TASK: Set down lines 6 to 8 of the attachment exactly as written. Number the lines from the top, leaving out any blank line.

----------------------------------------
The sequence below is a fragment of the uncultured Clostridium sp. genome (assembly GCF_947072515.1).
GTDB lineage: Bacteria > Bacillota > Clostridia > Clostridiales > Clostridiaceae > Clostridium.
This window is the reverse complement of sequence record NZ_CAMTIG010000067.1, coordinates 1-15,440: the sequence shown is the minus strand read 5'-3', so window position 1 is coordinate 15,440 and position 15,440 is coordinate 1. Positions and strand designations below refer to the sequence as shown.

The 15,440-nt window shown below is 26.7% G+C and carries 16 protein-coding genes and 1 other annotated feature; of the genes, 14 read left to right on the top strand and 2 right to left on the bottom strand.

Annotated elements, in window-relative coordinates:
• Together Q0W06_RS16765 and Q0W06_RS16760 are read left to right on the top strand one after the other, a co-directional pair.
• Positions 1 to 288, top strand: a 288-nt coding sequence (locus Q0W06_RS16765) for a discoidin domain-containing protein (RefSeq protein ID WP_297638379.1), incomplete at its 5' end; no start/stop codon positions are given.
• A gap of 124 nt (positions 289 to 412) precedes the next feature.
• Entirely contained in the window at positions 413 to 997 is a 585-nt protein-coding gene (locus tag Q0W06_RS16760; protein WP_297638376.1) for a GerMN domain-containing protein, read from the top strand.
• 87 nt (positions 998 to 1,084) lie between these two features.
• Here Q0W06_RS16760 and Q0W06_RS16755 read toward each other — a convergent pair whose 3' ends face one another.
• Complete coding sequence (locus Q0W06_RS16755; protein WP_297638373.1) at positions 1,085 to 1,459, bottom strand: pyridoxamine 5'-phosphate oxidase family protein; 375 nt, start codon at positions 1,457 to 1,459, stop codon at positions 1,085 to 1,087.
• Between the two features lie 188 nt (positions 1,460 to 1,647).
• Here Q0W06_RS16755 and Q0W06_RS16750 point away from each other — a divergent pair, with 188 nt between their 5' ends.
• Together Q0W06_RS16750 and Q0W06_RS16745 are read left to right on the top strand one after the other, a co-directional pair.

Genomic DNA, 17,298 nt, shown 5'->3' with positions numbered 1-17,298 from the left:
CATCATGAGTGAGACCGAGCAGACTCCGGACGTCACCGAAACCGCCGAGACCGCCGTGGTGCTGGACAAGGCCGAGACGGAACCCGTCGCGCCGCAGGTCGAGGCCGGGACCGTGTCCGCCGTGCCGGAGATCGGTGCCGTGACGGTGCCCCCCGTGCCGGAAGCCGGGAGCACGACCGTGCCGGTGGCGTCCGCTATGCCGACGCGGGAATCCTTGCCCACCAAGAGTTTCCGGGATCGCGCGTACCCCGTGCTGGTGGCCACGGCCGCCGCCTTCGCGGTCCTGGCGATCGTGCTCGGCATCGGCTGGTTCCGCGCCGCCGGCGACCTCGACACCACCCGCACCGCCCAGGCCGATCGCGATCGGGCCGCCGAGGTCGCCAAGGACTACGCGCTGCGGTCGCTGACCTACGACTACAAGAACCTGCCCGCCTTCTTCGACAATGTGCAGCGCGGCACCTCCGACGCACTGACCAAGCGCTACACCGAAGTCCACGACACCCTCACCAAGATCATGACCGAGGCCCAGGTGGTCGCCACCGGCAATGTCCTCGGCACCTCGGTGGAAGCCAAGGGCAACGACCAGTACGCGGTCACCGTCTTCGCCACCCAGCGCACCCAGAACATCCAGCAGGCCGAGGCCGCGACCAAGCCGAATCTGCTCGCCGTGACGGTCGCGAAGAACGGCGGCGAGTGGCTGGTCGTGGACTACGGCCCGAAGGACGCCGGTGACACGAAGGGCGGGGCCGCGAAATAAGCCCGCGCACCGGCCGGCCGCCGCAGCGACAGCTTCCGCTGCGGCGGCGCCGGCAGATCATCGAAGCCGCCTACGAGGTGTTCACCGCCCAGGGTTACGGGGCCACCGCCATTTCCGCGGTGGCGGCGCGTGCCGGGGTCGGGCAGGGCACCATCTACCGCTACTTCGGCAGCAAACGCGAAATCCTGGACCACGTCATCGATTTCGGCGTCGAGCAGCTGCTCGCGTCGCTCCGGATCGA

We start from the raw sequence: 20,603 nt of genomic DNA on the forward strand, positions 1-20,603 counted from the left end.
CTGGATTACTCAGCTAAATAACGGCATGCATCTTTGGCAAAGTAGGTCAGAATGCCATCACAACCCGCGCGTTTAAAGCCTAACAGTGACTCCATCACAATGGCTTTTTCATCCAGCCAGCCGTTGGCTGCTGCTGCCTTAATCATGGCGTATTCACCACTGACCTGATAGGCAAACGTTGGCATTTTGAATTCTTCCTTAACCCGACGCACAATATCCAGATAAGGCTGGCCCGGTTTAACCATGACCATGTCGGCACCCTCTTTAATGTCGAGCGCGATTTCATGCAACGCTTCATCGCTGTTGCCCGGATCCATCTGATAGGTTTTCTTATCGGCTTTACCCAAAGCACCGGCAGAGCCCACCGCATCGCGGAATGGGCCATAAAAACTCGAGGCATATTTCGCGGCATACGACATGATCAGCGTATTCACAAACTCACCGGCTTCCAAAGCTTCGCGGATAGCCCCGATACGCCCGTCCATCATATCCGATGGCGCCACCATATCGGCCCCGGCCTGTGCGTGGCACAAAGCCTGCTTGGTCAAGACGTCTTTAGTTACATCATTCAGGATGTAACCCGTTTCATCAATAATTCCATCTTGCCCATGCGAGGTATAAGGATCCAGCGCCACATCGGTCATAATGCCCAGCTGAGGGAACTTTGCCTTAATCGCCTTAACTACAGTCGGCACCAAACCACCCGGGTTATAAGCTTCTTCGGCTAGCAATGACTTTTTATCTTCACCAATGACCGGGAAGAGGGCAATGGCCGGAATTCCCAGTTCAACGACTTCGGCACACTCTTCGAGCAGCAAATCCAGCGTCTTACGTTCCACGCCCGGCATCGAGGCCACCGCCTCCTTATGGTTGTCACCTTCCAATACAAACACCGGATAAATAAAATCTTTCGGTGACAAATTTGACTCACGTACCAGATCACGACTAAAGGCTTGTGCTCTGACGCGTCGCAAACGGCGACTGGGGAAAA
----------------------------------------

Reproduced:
• Together Q0W06_RS16765 and Q0W06_RS16760 are read left to right on the top strand one after the other, a co-directional pair.
• Positions 1 to 288, top strand: a 288-nt coding sequence (locus Q0W06_RS16765) for a discoidin domain-containing protein (RefSeq protein ID WP_297638379.1), incomplete at its 5' end; no start/stop codon positions are given.
• A gap of 124 nt (positions 289 to 412) precedes the next feature.